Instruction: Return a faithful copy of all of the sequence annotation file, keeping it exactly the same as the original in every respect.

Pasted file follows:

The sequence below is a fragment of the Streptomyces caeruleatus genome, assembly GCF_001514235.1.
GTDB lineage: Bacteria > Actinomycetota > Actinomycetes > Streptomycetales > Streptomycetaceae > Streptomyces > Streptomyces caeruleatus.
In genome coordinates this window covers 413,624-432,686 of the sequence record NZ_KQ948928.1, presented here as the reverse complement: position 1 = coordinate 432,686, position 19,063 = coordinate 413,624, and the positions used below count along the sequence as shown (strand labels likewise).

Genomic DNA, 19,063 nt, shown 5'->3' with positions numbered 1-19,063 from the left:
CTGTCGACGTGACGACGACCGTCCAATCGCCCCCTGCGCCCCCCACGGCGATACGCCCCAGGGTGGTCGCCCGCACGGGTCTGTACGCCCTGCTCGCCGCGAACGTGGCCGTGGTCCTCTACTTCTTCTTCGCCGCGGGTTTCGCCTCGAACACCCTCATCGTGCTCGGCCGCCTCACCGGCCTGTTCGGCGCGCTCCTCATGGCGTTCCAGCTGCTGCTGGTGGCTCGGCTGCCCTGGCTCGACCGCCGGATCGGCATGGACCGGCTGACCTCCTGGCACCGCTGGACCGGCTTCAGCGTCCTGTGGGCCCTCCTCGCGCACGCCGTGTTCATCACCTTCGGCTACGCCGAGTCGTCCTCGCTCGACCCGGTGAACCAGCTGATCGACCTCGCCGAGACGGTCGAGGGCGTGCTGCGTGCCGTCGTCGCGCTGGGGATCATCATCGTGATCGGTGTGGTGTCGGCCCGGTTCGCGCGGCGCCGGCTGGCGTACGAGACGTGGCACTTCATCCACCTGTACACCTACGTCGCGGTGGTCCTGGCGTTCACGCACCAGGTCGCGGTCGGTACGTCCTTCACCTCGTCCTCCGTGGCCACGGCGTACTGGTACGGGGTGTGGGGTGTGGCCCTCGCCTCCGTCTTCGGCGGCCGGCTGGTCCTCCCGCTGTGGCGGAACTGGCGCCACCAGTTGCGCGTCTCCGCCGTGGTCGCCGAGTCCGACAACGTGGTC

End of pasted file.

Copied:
The sequence below is a fragment of the Streptomyces caeruleatus genome, assembly GCF_001514235.1.
GTDB lineage: Bacteria > Actinomycetota > Actinomycetes > Streptomycetales > Streptomycetaceae > Streptomyces > Streptomyces caeruleatus.
In genome coordinates this window covers 413,624-432,686 of the sequence record NZ_KQ948928.1, presented here as the reverse complement: position 1 = coordinate 432,686, position 19,063 = coordinate 413,624, and the positions used below count along the sequence as shown (strand labels likewise).

Genomic DNA, 19,063 nt, shown 5'->3' with positions numbered 1-19,063 from the left:
CTGTCGACGTGACGACGACCGTCCAATCGCCCCCTGCGCCCCCCACGGCGATACGCCCCAGGGTGGTCGCCCGCACGGGTCTGTACGCCCTGCTCGCCGCGAACGTGGCCGTGGTCCTCTACTTCTTCTTCGCCGCGGGTTTCGCCTCGAACACCCTCATCGTGCTCGGCCGCCTCACCGGCCTGTTCGGCGCGCTCCTCATGGCGTTCCAGCTGCTGCTGGTGGCTCGGCTGCCCTGGCTCGACCGCCGGATCGGCATGGACCGGCTGACCTCCTGGCACCGCTGGACCGGCTTCAGCGTCCTGTGGGCCCTCCTCGCGCACGCCGTGTTCATCACCTTCGGCTACGCCGAGTCGTCCTCGCTCGACCCGGTGAACCAGCTGATCGACCTCGCCGAGACGGTCGAGGGCGTGCTGCGTGCCGTCGTCGCGCTGGGGATCATCATCGTGATCGGTGTGGTGTCGGCCCGGTTCGCGCGGCGCCGGCTGGCGTACGAGACGTGGCACTTCATCCACCTGTACACCTACGTCGCGGTGGTCCTGGCGTTCACGCACCAGGTCGCGGTCGGTACGTCCTTCACCTCGTCCTCCGTGGCCACGGCGTACTGGTACGGGGTGTGGGGTGTGGCCCTCGCCTCCGTCTTCGGCGGCCGGCTGGTCCTCCCGCTGTGGCGGAACTGGCGCCACCAGTTGCGCGTCTCCGCCGTGGTCGCCGAGTCCGACAACGTGGTC